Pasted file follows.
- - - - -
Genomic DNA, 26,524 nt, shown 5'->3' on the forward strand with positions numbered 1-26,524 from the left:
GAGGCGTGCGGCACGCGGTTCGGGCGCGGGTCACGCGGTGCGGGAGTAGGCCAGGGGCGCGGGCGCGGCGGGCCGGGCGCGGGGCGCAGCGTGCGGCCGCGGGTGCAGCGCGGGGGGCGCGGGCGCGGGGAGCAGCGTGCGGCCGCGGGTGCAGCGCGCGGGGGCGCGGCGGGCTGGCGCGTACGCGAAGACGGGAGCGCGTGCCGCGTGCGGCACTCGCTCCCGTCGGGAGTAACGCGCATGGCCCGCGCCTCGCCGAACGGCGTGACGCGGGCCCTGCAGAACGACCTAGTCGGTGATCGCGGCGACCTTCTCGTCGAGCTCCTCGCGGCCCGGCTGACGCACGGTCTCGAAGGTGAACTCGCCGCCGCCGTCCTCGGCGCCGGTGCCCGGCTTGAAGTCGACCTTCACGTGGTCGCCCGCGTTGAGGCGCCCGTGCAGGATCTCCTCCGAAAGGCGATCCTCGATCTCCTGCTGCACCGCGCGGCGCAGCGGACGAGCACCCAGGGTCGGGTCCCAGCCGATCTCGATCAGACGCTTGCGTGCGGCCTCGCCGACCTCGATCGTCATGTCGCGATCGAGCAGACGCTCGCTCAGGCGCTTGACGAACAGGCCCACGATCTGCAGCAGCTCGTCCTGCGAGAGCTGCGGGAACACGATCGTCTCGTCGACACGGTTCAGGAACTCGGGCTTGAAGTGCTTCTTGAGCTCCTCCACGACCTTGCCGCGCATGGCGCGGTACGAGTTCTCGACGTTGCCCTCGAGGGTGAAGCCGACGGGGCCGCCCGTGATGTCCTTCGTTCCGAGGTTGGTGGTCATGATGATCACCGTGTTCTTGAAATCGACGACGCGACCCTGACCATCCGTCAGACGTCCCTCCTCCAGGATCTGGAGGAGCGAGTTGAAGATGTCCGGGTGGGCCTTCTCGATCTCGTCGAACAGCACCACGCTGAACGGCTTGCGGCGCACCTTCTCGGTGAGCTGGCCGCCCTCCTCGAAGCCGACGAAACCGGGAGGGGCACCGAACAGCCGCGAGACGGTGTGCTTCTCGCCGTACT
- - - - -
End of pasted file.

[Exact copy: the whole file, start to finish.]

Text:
Genomic DNA, 26,524 nt, shown 5'->3' on the forward strand with positions numbered 1-26,524 from the left:
GAGGCGTGCGGCACGCGGTTCGGGCGCGGGTCACGCGGTGCGGGAGTAGGCCAGGGGCGCGGGCGCGGCGGGCCGGGCGCGGGGCGCAGCGTGCGGCCGCGGGTGCAGCGCGGGGGGCGCGGGCGCGGGGAGCAGCGTGCGGCCGCGGGTGCAGCGCGCGGGGGCGCGGCGGGCTGGCGCGTACGCGAAGACGGGAGCGCGTGCCGCGTGCGGCACTCGCTCCCGTCGGGAGTAACGCGCATGGCCCGCGCCTCGCCGAACGGCGTGACGCGGGCCCTGCAGAACGACCTAGTCGGTGATCGCGGCGACCTTCTCGTCGAGCTCCTCGCGGCCCGGCTGACGCACGGTCTCGAAGGTGAACTCGCCGCCGCCGTCCTCGGCGCCGGTGCCCGGCTTGAAGTCGACCTTCACGTGGTCGCCCGCGTTGAGGCGCCCGTGCAGGATCTCCTCCGAAAGGCGATCCTCGATCTCCTGCTGCACCGCGCGGCGCAGCGGACGAGCACCCAGGGTCGGGTCCCAGCCGATCTCGATCAGACGCTTGCGTGCGGCCTCGCCGACCTCGATCGTCATGTCGCGATCGAGCAGACGCTCGCTCAGGCGCTTGACGAACAGGCCCACGATCTGCAGCAGCTCGTCCTGCGAGAGCTGCGGGAACACGATCGTCTCGTCGACACGGTTCAGGAACTCGGGCTTGAAGTGCTTCTTGAGCTCCTCCACGACCTTGCCGCGCATGGCGCGGTACGAGTTCTCGACGTTGCCCTCGAGGGTGAAGCCGACGGGGCCGCCCGTGATGTCCTTCGTTCCGAGGTTGGTGGTCATGATGATCACCGTGTTCTTGAAATCGACGACGCGACCCTGACCATCCGTCAGACGTCCCTCCTCCAGGATCTGGAGGAGCGAGTTGAAGATGTCCGGGTGGGCCTTCTCGATCTCGTCGAACAGCACCACGCTGAACGGCTTGCGGCGCACCTTCTCGGTGAGCTGGCCGCCCTCCTCGAAGCCGACGAAACCGGGAGGGGCACCGAACAGCCGCGAGACGGTGTGCTTCTCGCCGTACT